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Monday 30 December 2013


Each of us will define benchmarks of progress, in 2013, differently. They may be as varied as a bigger paycheck, a larger house or the kids’ advancement in school.  However they are calculated, in addition to matters personal, they ought to also reflect whether Newfoundland and Labrador, as a society, is better off.  We are, after all, “part of the main” to use Patrick O’Flaherty’s titled phrase. 

Many in this Province have done well even if national statistics suggest we have more work to do.  High personal debt levels, poor retirement readiness, health care issues and job security challenge us, as they do other Canadians. 

Newfoundland and Labrador is engaged in a seemingly endless process of transition.  The emptying of hundreds of rural communities is a continuing flag giving confirmation that the last threads of an enduring rural culture can no longer resist the attraction of larger towns. 

Perhaps it is our lot, as a society, that we are forever in the grip of fundamentally painful change.
Yet, the Province has prospered even if many have not landed on the sweet side of the economic divide. 

Monday 23 December 2013


The rrrrrr…ing of the telephone became insistent.  A peaceful short snooze, after dinner, suddenly seemed too high an expectation. 

Leaving my warm couch I wondered why a bloody email couldn’t have done the trick.  Hello! I answered with as much equanimity as I could muster.  “Hello, Nav! It’s Uncle Gnarley. I didn’t disturb your little cat-nap, did I? Now that you’ve surpassed 100,000 hits on “my” web site, must even I give you fair warning before you pick up the phone”, he teased. 

Gnarley chuckled but gave me no opportunity for retort.  “I am coming over to spend Christmas with you, Nav.  Those single malts beckon.  I presume you have adequately re-stocked, he bantered mischievously.  Anyway, make sure you let me in” and abruptly disconnected.      

No sooner had the receiver landed in its cradle than the doorbell initiated its own intrusive summons.  I opened it quickly and the big framed, slightly balding, old professor pushed his way inside.  “Merry Christmas, Nav”, said Uncle Gnarley, shaking my hand vigorously.  “Aren’t these cell phones wonderful? Everything is so fast these days!”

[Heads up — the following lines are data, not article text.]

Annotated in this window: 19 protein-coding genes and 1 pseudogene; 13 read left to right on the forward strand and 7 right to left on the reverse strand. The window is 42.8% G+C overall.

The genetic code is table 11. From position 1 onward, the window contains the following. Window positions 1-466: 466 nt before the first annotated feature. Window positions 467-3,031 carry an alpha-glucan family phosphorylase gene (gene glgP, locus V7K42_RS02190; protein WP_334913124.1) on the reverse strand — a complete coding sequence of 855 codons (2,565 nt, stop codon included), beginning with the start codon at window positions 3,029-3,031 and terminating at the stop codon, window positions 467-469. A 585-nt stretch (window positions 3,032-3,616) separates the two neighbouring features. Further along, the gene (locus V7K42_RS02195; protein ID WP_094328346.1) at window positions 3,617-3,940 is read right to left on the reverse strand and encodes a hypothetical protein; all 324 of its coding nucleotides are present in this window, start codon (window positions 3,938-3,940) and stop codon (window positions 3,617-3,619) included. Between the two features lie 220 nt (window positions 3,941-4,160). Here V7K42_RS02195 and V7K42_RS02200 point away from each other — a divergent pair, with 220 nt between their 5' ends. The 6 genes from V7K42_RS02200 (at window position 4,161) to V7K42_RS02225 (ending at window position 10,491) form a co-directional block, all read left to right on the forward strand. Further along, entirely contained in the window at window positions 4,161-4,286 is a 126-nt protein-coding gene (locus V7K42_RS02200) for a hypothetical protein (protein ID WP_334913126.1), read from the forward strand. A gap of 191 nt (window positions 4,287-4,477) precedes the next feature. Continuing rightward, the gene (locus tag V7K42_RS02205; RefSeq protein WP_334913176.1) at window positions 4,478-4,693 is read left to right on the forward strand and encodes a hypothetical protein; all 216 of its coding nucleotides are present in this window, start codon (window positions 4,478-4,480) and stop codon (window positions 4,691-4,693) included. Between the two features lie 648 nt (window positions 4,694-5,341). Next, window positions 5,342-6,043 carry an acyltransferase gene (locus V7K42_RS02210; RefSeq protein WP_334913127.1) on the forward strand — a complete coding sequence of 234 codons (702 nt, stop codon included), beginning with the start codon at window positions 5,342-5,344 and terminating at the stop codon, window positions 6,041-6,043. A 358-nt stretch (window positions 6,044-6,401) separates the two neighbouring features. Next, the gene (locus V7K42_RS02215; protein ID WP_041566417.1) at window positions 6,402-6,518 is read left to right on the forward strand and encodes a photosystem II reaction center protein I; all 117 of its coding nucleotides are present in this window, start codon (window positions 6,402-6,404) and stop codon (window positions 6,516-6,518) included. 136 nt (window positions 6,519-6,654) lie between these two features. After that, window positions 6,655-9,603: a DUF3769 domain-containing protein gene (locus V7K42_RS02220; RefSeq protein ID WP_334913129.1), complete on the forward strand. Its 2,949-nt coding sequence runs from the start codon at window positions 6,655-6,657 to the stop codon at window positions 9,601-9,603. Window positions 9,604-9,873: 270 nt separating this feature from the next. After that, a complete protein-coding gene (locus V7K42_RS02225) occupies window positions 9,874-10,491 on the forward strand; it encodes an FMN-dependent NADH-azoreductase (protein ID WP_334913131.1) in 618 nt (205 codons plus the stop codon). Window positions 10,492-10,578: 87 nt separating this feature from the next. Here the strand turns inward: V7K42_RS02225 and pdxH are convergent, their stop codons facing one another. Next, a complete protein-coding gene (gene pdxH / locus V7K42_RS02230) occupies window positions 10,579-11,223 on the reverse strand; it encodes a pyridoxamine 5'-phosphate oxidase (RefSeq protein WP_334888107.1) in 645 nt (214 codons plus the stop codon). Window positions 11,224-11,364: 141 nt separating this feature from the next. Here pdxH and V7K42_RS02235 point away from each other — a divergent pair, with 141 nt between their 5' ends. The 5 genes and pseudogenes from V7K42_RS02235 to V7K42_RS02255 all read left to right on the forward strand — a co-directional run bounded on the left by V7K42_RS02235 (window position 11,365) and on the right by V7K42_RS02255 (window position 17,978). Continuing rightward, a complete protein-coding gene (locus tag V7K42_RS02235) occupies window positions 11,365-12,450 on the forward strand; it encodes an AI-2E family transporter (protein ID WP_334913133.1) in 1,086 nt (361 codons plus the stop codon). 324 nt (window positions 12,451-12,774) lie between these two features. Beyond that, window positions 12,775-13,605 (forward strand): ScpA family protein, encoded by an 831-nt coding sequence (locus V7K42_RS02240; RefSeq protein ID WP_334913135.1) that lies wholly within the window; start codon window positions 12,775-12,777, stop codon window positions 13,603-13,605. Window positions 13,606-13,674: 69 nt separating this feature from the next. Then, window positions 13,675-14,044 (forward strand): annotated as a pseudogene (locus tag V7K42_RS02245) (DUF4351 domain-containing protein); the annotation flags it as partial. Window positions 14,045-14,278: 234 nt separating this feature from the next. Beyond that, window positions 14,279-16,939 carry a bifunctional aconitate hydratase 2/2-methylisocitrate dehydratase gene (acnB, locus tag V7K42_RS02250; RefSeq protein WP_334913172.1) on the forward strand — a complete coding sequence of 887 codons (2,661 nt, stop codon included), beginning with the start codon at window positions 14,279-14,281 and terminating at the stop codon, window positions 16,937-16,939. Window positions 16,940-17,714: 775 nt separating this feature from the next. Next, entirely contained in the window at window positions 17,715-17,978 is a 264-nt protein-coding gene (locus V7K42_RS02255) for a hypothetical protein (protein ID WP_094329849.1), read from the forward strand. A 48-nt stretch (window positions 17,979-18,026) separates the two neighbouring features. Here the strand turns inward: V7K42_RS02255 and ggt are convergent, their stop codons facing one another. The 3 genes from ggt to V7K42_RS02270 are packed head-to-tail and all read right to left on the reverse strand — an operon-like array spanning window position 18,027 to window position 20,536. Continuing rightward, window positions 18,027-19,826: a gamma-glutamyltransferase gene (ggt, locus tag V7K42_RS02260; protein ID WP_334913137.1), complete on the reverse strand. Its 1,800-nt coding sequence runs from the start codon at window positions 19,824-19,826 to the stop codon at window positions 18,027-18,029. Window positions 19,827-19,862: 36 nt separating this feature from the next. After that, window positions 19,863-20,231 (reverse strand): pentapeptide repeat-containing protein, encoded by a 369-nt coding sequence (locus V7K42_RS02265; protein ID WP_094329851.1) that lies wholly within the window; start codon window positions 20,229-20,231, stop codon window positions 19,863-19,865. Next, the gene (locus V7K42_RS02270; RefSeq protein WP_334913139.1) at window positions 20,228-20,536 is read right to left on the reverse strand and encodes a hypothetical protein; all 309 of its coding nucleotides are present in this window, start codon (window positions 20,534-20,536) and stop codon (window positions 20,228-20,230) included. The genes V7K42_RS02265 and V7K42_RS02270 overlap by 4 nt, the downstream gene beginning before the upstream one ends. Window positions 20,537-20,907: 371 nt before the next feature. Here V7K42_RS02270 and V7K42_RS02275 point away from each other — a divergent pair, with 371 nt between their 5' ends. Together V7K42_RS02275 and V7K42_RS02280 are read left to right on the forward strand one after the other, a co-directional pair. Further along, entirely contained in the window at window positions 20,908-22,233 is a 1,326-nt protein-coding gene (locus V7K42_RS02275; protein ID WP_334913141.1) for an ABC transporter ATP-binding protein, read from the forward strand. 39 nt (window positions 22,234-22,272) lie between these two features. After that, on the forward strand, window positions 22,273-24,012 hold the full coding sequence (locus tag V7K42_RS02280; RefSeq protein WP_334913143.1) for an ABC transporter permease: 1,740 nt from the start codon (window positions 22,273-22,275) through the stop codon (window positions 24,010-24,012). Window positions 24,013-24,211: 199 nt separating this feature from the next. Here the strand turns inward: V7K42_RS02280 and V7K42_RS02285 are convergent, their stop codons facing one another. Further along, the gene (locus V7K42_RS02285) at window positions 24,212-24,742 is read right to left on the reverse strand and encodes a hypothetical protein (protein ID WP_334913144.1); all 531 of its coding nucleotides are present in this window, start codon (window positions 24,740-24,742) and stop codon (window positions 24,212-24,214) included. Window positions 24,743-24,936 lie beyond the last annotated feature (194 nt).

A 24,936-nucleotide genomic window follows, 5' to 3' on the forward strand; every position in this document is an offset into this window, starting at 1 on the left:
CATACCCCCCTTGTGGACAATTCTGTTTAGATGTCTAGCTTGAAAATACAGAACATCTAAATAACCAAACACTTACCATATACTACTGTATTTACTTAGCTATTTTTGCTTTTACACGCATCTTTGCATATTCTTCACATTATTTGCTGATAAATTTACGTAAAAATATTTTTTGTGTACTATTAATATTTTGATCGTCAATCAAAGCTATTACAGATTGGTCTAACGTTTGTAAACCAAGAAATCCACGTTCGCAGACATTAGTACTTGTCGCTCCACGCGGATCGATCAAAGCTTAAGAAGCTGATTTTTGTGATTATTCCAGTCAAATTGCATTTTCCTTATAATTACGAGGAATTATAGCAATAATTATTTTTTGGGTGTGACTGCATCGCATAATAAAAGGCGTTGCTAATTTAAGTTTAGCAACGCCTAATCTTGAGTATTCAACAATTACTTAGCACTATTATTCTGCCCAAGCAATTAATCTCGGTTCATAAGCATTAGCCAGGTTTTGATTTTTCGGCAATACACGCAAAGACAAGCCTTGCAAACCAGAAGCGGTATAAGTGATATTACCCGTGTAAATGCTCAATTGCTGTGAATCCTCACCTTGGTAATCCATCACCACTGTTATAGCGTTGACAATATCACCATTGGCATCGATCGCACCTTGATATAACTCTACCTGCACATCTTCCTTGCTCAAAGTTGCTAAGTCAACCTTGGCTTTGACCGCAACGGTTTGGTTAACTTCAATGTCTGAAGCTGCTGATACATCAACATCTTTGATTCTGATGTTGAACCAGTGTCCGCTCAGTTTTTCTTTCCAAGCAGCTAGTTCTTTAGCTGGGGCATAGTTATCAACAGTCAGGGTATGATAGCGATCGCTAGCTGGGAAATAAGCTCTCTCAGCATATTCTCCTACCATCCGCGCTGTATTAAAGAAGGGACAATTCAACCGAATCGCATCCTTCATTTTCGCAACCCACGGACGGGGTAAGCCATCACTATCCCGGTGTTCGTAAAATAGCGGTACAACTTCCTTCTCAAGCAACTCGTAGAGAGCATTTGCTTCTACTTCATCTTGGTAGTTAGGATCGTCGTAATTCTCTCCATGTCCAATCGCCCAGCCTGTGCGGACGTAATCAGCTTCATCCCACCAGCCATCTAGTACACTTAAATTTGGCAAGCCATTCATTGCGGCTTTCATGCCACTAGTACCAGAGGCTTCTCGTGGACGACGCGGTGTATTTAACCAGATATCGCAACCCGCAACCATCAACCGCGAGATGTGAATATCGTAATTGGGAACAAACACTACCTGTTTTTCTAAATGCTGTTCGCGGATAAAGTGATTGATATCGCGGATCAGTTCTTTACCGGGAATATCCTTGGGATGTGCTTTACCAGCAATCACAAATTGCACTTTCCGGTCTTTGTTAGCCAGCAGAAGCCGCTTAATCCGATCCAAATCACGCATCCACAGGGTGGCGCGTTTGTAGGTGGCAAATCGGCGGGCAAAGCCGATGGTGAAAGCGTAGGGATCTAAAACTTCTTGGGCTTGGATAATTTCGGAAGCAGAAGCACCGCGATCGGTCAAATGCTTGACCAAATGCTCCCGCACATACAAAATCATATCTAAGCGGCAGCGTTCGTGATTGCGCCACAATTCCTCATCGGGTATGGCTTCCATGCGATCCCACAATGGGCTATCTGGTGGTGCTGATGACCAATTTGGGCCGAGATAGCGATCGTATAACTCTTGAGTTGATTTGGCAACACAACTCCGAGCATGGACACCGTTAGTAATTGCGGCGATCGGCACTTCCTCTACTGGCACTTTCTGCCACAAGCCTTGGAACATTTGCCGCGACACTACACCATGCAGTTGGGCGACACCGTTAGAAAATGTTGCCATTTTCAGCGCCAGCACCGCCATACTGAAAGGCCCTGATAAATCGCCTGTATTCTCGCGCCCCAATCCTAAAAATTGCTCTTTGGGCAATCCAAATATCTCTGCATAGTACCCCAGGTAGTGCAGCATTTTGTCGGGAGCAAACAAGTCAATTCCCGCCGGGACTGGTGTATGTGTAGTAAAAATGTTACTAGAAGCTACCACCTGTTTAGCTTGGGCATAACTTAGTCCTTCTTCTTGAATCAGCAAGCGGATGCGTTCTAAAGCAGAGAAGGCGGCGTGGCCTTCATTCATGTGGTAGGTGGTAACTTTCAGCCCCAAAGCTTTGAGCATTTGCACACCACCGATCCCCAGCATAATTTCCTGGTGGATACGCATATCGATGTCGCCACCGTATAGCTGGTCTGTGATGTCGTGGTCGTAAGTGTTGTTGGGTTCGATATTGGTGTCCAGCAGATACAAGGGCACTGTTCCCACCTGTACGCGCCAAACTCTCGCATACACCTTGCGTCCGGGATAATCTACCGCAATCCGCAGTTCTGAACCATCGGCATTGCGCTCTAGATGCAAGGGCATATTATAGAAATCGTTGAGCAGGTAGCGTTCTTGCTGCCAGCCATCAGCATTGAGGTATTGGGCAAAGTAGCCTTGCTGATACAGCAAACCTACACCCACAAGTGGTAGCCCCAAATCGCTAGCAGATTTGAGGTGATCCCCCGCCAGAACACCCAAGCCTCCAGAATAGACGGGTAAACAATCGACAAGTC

Monday 16 December 2013


Ask yourself this question: if the investment firm that manages your RRSP placed 33-50% of your money in the volatile commodities market, i.e. oil, would you not, at least, question its competence?  Likely, you would move your funds elsewhere. 

The Provincial Budget is annually predicated upon consistently high returns from the same volatile commodity.  NL has been bestowed a valuable natural resource; but we do have the responsibility to carefully manage its inconsistent value.  The international oil market is constantly under pressure and hence subject to significant price changes.    
For those reasons, just as we would expect a portfolio manager to insulate our most important investments from excessive risk, the Finance Minister ought to be guided by a set of policies that protects the public purse against the worse effects of volatility.         
The 2013-14 Provincial Budget Update delivered by the Minister, on December 2nd 2013, was a reminder that this Finance Minister is comfortable leading from the rear.  He has made it clear he plans no reform to the Public Service Pension Plan though the annual unfunded liability continues to mount. 

He will run deficits in a time of plenty.  He will do anything but make necessary financial decisions.  Now, he has acknowledged that changes to the current budget deficit, found in the Update, are purely accidental.

Thursday 12 December 2013


There are some, including this Blogger, who had hoped the Federal Loan Guarantee (FLG) would not get final approval.  The UARB’S approval of the Maritime Link scotched that possibility.